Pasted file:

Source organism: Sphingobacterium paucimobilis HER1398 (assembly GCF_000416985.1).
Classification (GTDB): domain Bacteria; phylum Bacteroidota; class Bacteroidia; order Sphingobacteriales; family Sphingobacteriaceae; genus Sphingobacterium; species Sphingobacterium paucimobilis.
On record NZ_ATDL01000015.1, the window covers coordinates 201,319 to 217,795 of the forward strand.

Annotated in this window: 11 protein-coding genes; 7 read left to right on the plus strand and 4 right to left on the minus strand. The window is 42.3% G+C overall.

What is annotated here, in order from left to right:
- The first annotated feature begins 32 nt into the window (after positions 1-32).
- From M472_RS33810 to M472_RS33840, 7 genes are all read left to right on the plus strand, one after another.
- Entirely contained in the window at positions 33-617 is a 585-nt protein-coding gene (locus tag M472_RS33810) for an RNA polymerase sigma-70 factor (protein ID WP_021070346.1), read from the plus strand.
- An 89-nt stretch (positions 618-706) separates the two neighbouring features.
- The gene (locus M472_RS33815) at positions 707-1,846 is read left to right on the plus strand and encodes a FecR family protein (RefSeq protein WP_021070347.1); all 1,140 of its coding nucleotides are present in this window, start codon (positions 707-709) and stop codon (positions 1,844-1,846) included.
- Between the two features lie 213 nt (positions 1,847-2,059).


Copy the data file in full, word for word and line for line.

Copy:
Source organism: Sphingobacterium paucimobilis HER1398 (assembly GCF_000416985.1).
Classification (GTDB): domain Bacteria; phylum Bacteroidota; class Bacteroidia; order Sphingobacteriales; family Sphingobacteriaceae; genus Sphingobacterium; species Sphingobacterium paucimobilis.
On record NZ_ATDL01000015.1, the window covers coordinates 201,319 to 217,795 of the forward strand.

Annotated in this window: 11 protein-coding genes; 7 read left to right on the plus strand and 4 right to left on the minus strand. The window is 42.3% G+C overall.

What is annotated here, in order from left to right:
- The first annotated feature begins 32 nt into the window (after positions 1-32).
- From M472_RS33810 to M472_RS33840, 7 genes are all read left to right on the plus strand, one after another.
- Entirely contained in the window at positions 33-617 is a 585-nt protein-coding gene (locus tag M472_RS33810) for an RNA polymerase sigma-70 factor (protein ID WP_021070346.1), read from the plus strand.
- An 89-nt stretch (positions 618-706) separates the two neighbouring features.
- The gene (locus M472_RS33815) at positions 707-1,846 is read left to right on the plus strand and encodes a FecR family protein (RefSeq protein WP_021070347.1); all 1,140 of its coding nucleotides are present in this window, start codon (positions 707-709) and stop codon (positions 1,844-1,846) included.
- Between the two features lie 213 nt (positions 1,847-2,059).